Rafraf was a Muslim woman in a culture that demanded separation between men and women. In the weeks I had worked with Rafraf I had never actually touched her… not even a handshake. Now here I was with my arm wrapped around her body.

Ibrahim spoke little English, but in this case he didn’t have to. He had been sending me a message with his eyes… perhaps a warning: RAFRAF IS ONE OF US, NOT ONE OF YOU. DON’T TOUCH OUR WOMEN.

I gently nudged Rafraf back to her upright position and let her go.

“It’ll be okay,” I said weakly. But I knew it wouldn’t. I also knew deep down this wouldn’t be the last time I tried to save Rafraf.

© 2010 Don Teague

About The Authors

Don Teague is currently a correspondent for Early Show and CBS Evening News.  Prior to that, he served NBC News as a correspondent for NBC News as a correspondent and has covered a wide range of stories, from Hurricanes along the Gulf coast, to wildfires in Southern California, riots across France, and the war in Iraq. Teague won an Emmy Award for his reporting from New Orleans in the chaotic aftermath of hurricane Katrina. His contributions to NBC’s Katrina coverage also earned the prestigious Peabody and Edward R. Murrow awards. Teague has received other awards, including several national Emmy nominations, three Edward R. Murrow awards, two National Headliner awards, two regional Emmys, seventeen regional Emmy nominations, and several Associated Press Broadcasters awards.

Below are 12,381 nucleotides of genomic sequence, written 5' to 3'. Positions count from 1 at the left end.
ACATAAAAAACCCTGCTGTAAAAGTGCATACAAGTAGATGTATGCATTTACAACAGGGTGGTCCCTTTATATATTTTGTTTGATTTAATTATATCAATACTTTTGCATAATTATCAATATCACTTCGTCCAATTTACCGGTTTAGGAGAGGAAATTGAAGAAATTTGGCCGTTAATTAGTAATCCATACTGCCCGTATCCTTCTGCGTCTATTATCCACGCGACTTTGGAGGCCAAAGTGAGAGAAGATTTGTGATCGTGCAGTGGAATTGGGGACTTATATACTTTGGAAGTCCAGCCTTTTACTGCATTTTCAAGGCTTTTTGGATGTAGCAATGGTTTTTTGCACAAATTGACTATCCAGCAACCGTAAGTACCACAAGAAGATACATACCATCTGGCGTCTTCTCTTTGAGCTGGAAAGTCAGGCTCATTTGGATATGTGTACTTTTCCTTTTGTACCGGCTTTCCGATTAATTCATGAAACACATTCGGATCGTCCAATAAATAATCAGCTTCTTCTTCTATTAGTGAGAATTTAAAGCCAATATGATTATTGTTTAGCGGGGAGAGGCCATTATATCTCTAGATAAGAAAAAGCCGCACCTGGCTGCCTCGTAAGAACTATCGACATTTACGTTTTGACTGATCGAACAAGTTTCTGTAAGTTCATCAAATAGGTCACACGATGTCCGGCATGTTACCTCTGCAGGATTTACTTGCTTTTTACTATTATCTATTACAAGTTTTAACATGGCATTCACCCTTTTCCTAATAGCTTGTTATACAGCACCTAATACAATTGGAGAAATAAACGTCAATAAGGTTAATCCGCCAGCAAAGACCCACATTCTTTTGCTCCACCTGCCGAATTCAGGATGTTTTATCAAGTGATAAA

Rafraf Barrak was born into a Shiite Muslim family in Baghdad, Iraq. As a student at Baghdad University, she had pursued a degree in English Literature until the University was closed due to war. Her knowledge of the city of Baghdad and her skills in English won her a job as a translator for NBC war correspondents. She is now a student in the United States and lives with the Teague family in Texas.